For a brief period in 1989, English class was my favourite favourite. Why? Because we were doing Jane Eyre, a novel that hadn’t quite captured my attention, probably because I hadn’t much bothered to read it. Every week, during one of the lessons, we’d head off to the AV room, a dank, dingy wannabee-amphitheatre that stank of damp and mouldy furnishings. Mrs. Douglas had unearthed the 1983 BBC version for our viewing pleasure. So far, so dull. And then, he roared onto the screen, knocking over the erstwhile Jane with his blazing horsemanship. Mr. Rochester. Or, more to the point, Timothy Dalton. And my little schoolgirl heart flutter-fluttered. I dashed home, and finished Jane Eyre. The whole thing in one go.
Twas not the first time I’d encountered that Welsh lilt, those narrowed green eyes, that dark, sleek hair. Ohno. A Flash Gordon fan of note, I remembered him in his green spandex suit as he faced off against blondie on a revolving, spiky turntable suspended over thin air, got jerked about by that bitch-emperor’s daughter (I would have been so much nicer), and challenged Ming the Merciless for his throne. My Prince Barin had shown up in English class. The gods were clearly smiling.
Every Tuesday, I think it was a Tuesday, I got to watch my crush up on that plastered screen, as the romance played out. (Tip: maybe if Mrs. D had mentioned it was a romance, I would have actually read it first). I imagined I was Jane. Heck, I wished I was Jane. Me, in my billowing skirt, having my palm read by TIMOTHY DALTON, being wooed in Thornfield Hall’s grounds by TIMOTHY DALTON, me getting married to TIMOTHY DALTON. I do acknowledge that the whole bit about the wife-in-the-attic got me a little upset. When Jane vanishes off into the night, leaving him, leaving TIMOTHY DALTON, I was yelling inwardly, turn back, turn back. (With the hindsight of experience, blah, blah, blah, I would never suggest such a thing now. I’d help her pack, and hand her the name of an excellent therapist.) And then of course, he was Bond too. Swoon.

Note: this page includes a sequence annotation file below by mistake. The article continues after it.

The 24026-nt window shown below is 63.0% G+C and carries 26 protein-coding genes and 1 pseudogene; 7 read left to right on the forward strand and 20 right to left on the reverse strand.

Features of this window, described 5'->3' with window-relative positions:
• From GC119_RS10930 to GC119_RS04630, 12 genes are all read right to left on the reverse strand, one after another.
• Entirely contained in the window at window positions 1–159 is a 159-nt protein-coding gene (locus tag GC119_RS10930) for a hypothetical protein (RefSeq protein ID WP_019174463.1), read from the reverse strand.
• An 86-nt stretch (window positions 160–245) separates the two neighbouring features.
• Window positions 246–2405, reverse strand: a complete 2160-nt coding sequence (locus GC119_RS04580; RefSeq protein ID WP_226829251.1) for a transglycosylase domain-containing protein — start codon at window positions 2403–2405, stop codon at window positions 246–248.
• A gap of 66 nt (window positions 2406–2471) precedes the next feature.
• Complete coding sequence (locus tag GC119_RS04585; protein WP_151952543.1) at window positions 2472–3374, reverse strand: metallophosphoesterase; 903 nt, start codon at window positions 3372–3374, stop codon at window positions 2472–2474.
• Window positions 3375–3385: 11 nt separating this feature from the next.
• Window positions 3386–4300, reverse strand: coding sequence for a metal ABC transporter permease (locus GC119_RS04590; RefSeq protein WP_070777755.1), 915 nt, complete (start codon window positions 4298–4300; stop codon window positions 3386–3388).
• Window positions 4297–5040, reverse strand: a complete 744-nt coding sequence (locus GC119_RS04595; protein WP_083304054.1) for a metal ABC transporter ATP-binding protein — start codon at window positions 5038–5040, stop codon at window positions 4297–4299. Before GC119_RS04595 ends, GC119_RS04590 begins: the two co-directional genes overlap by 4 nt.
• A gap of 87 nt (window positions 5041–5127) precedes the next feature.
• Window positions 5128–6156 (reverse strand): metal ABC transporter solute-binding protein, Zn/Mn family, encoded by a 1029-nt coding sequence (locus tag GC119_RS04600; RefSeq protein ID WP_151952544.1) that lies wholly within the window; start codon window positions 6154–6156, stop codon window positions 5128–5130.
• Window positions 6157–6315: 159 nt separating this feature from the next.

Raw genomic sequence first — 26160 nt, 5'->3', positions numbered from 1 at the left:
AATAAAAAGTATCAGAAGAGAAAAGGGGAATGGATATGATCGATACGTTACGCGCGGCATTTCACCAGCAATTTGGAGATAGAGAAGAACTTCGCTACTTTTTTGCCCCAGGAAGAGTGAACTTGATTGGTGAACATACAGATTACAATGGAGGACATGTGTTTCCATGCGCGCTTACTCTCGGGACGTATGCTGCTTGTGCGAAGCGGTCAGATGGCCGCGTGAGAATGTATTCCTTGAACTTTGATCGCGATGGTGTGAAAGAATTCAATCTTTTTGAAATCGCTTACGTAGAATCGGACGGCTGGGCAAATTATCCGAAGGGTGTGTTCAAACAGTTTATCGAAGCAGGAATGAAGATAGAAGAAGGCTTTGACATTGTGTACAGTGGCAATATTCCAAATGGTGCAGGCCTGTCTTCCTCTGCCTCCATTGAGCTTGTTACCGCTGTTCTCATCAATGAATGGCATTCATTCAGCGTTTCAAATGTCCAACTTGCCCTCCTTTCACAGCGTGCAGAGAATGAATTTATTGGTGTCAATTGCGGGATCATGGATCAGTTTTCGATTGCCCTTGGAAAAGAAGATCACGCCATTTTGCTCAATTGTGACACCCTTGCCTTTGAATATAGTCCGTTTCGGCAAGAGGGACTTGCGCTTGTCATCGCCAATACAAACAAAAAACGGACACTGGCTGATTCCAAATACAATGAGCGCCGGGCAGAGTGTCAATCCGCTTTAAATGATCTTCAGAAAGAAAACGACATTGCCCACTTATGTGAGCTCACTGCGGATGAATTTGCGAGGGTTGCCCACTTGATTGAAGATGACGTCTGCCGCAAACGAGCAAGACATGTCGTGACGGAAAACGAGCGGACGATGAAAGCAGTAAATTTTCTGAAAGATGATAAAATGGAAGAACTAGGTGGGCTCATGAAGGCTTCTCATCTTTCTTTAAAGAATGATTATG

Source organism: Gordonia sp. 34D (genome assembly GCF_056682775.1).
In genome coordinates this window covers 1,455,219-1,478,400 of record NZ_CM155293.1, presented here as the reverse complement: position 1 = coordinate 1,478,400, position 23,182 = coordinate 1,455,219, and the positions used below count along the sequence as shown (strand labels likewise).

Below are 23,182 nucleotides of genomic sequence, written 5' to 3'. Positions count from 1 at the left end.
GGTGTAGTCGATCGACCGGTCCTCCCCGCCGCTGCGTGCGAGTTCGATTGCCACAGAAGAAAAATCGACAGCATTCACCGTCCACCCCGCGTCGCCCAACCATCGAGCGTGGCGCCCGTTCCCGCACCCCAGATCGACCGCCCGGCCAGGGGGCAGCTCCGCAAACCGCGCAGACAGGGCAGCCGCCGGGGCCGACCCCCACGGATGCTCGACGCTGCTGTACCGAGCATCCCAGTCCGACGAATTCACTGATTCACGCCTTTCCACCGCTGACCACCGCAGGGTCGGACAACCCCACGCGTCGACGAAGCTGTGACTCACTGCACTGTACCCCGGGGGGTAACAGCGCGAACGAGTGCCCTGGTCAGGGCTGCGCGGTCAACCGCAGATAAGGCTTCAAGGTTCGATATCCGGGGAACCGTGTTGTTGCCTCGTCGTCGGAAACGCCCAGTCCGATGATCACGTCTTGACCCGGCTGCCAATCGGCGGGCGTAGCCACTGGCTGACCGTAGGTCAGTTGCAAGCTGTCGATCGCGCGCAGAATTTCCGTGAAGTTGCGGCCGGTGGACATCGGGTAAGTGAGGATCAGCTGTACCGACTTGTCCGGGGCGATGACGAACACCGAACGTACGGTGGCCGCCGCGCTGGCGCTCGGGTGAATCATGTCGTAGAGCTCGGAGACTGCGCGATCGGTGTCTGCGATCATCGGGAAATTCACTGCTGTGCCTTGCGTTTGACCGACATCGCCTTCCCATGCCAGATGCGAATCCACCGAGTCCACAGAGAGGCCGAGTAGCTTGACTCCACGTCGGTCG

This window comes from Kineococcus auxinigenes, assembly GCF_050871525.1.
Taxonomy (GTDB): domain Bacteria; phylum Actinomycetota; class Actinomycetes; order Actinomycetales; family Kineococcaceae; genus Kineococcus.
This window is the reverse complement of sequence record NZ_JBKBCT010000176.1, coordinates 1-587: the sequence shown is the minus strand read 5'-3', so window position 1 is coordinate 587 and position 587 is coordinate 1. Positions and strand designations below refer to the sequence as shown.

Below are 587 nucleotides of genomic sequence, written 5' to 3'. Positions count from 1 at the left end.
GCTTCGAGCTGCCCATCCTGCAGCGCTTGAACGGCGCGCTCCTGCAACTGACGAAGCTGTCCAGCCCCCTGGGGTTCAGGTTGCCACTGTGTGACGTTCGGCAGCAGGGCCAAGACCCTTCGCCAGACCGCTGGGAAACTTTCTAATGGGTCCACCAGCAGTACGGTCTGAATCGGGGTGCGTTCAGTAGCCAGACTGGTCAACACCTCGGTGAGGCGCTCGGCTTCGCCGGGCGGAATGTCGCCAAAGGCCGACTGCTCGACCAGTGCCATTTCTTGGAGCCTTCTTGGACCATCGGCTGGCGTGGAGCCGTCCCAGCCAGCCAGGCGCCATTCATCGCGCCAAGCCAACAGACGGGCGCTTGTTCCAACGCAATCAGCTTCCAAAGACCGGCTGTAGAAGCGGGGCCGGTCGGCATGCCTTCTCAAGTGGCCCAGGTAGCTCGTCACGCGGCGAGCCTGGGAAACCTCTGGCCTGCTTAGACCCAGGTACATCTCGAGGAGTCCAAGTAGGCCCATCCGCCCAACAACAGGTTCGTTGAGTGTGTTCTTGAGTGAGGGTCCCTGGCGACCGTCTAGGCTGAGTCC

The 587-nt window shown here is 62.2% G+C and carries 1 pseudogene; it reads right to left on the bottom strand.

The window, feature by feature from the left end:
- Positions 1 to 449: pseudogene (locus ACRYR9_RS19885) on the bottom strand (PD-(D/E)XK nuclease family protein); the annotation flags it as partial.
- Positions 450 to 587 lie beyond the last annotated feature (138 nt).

You’d think that the years would cool this ardour. You would, wouldn’t you? I had other crushes. Crushes that will remain nameless. Crushes of the what-the-hell-were-you-thinking kind. But not our Timothy. Ohno. “Have you watched Penny Dreadful?”, was the question. “No/I’ll get round to it/Just now”, was my response. But, had someone asked this, “Have you watched Penny Dreadful? It’s got Timothy Dalton in it”, I would have bargained away my soul to get my hands on a copy. And he’s seventy-ish. Seventy-ish. I love that series. It’s got TIMOTHY DALTON in it. And witches, and werewolves and Frankenstein and his monster - really, go watch that series.
Why do I mention this schoolgirl crush that seems to have persisted? Well, turns out it’s his birthday today. Happy birthday Timothy (I wonder if he’s a Tim or a Timmy? Happy birthday our Timmy? Nah.) If it wasn’t for you I doubt I’d have read Jane Eyre more than once over the years. During that time, the words, that relationship has shaped my idea of romance. See teachers, dragging us off to watch the movie can sometimes be a good thing.